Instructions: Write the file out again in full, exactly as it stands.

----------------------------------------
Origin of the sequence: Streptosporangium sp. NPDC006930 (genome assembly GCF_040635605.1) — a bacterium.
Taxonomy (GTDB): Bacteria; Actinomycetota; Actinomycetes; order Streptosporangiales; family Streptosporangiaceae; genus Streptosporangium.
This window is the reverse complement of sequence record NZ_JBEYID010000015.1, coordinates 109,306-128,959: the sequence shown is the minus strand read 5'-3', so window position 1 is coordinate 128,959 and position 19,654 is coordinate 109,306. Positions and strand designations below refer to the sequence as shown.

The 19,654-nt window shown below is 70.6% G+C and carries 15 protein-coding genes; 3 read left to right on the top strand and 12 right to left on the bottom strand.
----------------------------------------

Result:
Origin of the sequence: Streptosporangium sp. NPDC006930 (genome assembly GCF_040635605.1) — a bacterium.
Taxonomy (GTDB): Bacteria; Actinomycetota; Actinomycetes; order Streptosporangiales; family Streptosporangiaceae; genus Streptosporangium.
This window is the reverse complement of sequence record NZ_JBEYID010000015.1, coordinates 109,306-128,959: the sequence shown is the minus strand read 5'-3', so window position 1 is coordinate 128,959 and position 19,654 is coordinate 109,306. Positions and strand designations below refer to the sequence as shown.

The 19,654-nt window shown below is 70.6% G+C and carries 15 protein-coding genes; 3 read left to right on the top strand and 12 right to left on the bottom strand.